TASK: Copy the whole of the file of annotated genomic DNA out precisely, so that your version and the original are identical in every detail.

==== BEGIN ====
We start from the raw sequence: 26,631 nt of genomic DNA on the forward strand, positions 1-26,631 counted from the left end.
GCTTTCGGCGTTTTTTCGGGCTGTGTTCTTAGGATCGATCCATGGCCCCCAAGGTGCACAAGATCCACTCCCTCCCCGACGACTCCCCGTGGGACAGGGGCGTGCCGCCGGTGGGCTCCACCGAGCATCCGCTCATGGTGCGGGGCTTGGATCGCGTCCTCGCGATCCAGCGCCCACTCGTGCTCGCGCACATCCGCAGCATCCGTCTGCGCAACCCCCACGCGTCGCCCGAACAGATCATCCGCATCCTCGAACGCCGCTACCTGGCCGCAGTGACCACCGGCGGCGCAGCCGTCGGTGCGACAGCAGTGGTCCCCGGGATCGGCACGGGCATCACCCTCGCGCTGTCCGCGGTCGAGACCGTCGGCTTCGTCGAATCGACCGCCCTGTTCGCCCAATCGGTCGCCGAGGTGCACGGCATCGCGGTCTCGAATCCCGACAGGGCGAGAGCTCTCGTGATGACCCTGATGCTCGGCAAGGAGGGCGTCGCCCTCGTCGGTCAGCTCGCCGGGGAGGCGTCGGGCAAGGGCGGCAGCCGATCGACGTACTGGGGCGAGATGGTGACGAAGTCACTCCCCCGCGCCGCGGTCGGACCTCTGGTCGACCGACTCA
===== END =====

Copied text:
We start from the raw sequence: 26,631 nt of genomic DNA on the forward strand, positions 1-26,631 counted from the left end.
GCTTTCGGCGTTTTTTCGGGCTGTGTTCTTAGGATCGATCCATGGCCCCCAAGGTGCACAAGATCCACTCCCTCCCCGACGACTCCCCGTGGGACAGGGGCGTGCCGCCGGTGGGCTCCACCGAGCATCCGCTCATGGTGCGGGGCTTGGATCGCGTCCTCGCGATCCAGCGCCCACTCGTGCTCGCGCACATCCGCAGCATCCGTCTGCGCAACCCCCACGCGTCGCCCGAACAGATCATCCGCATCCTCGAACGCCGCTACCTGGCCGCAGTGACCACCGGCGGCGCAGCCGTCGGTGCGACAGCAGTGGTCCCCGGGATCGGCACGGGCATCACCCTCGCGCTGTCCGCGGTCGAGACCGTCGGCTTCGTCGAATCGACCGCCCTGTTCGCCCAATCGGTCGCCGAGGTGCACGGCATCGCGGTCTCGAATCCCGACAGGGCGAGAGCTCTCGTGATGACCCTGATGCTCGGCAAGGAGGGCGTCGCCCTCGTCGGTCAGCTCGCCGGGGAGGCGTCGGGCAAGGGCGGCAGCCGATCGACGTACTGGGGCGAGATGGTGACGAAGTCACTCCCCCGCGCCGCGGTCGGACCTCTGGTCGACCGACTCA